If it appears Geoff Hacker’s been MIA lately, it’s because he was focused on putting together an archive of all of Dan Post’s publications on custom cars from postwar California.
Dan Post was there at the beginning — writing and learning about what he saw — and sharing it across the country.
He started in 1944 — that was the first year he started writing and sharing what he learned about customizing cars — and this was about a year before World War II ended. Dan Post witnessed the best of what was happening at the time, and the genesis of this movement was in California where he lived. Dan Post was friends with the Barris brothers and others who were soon to be legendary customizers in Los Angeles, California. These individuals were learning their craft and shaping what would become a national passion in the years to come.
* The New York Times this week took a brief look at what’s going on out at Bonneville and the effort to keep it in use as a racing surface.
The last 50 years have distressed the course. Tom Burkland, board vice president of the Save the Salt Coalition, composed largely of racing enthusiasts, says the salt crust was over four feet thick when he first raced at Bonneville in the 1960s. Now, in many places it is less than an inch thick and fragile.
And while the usable racecourse was once 13 miles long, it has now shrunk to about 7 miles. At this length, the course is too short for the fastest racecars and record attempts.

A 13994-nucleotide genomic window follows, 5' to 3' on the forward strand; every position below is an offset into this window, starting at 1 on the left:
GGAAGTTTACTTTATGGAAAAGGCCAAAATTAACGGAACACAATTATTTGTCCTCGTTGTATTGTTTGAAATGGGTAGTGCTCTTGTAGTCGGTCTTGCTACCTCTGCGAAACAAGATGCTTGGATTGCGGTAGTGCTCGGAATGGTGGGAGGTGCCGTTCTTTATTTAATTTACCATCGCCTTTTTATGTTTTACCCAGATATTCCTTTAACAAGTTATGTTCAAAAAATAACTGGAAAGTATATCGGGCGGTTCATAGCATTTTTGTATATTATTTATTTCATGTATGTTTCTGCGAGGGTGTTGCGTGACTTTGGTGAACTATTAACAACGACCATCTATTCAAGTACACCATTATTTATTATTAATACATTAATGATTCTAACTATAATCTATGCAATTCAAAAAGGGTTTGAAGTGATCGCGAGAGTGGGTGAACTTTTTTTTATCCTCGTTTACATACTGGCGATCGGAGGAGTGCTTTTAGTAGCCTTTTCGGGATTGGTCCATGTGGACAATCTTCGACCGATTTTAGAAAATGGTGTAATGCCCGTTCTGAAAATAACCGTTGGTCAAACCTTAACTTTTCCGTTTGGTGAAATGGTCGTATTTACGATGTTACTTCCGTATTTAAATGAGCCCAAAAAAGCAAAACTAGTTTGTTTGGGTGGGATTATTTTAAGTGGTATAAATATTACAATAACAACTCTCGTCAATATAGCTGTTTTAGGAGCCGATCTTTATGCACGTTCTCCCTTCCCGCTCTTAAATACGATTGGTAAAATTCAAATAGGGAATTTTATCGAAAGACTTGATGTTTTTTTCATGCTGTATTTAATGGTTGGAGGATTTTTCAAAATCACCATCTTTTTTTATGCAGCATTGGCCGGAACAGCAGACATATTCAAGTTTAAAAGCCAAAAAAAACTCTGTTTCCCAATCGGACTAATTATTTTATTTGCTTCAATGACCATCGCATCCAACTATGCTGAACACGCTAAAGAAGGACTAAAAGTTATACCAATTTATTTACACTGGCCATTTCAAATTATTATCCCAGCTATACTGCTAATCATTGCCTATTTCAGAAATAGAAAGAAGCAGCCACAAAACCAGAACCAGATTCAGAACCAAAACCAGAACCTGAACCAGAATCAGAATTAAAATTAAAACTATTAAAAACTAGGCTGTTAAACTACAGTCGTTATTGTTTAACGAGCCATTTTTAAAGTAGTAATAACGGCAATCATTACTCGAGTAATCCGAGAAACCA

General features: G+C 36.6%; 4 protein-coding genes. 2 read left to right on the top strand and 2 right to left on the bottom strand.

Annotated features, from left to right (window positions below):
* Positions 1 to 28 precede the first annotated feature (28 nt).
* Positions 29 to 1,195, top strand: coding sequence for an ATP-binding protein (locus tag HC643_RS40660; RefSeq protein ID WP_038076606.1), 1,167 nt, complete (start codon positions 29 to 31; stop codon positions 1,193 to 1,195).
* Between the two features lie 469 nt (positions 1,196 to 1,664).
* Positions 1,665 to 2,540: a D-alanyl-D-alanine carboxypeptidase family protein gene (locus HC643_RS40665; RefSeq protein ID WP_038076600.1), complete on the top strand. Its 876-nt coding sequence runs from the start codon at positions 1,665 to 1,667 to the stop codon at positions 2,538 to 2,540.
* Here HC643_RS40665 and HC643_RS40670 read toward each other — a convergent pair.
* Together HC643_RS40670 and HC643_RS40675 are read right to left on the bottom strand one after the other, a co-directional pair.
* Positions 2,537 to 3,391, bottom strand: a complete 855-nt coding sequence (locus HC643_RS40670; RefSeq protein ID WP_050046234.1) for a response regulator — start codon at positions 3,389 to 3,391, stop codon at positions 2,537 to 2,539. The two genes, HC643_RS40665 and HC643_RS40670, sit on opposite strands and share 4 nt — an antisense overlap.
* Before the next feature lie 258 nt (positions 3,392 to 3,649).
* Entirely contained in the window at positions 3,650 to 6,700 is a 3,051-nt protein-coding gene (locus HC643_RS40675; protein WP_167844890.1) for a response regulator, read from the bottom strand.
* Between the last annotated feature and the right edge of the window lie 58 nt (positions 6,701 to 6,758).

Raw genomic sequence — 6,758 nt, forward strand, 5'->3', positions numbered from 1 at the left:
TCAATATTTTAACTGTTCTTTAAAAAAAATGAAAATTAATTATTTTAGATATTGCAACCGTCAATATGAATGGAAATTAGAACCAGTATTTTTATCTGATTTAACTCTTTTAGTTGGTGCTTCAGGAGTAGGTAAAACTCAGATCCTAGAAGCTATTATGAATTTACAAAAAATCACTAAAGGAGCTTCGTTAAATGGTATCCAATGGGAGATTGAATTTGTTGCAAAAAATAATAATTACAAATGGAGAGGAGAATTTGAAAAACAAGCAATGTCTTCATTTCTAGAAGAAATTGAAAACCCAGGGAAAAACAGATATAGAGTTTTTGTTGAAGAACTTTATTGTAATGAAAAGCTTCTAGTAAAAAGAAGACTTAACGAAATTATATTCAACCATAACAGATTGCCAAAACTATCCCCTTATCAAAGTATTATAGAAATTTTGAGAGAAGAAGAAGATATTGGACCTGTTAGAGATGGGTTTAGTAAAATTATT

The world was reminded of the salt’s vulnerability in 2018 when two Utah residents tore it up doing donuts in a modified Ford Crown Victoria. Circling at high speed, they ripped up the now-thin surface, creating deep ruts. They did a lot of damage but rekindled national interest in restoration efforts that have long been championed by Save the Salt and the Specialty Equipment Market Association, a trade group representing manufacturers of equipment used by racers.
* This year’s League of Retired Auto Designers project focused on modern interpretations of Stutzes, as Dean’s Garage highlighted in its gallery of this year’s submissions.
* American social media this week woke up to the fact that the Fiat/Iveco Minozio — often pressed into use as a food truck — may very well be the most unaerodynamic thing on wheels.
* Finally, if there’s an offroad hillclimb in France, you betcher coulettes there’s gonna be 2CVs making a run at the hill. It’s not quite Icelandic Formula Offroad or Southern hillbilly buggy romping, but it’s entertaining nonetheless. (via)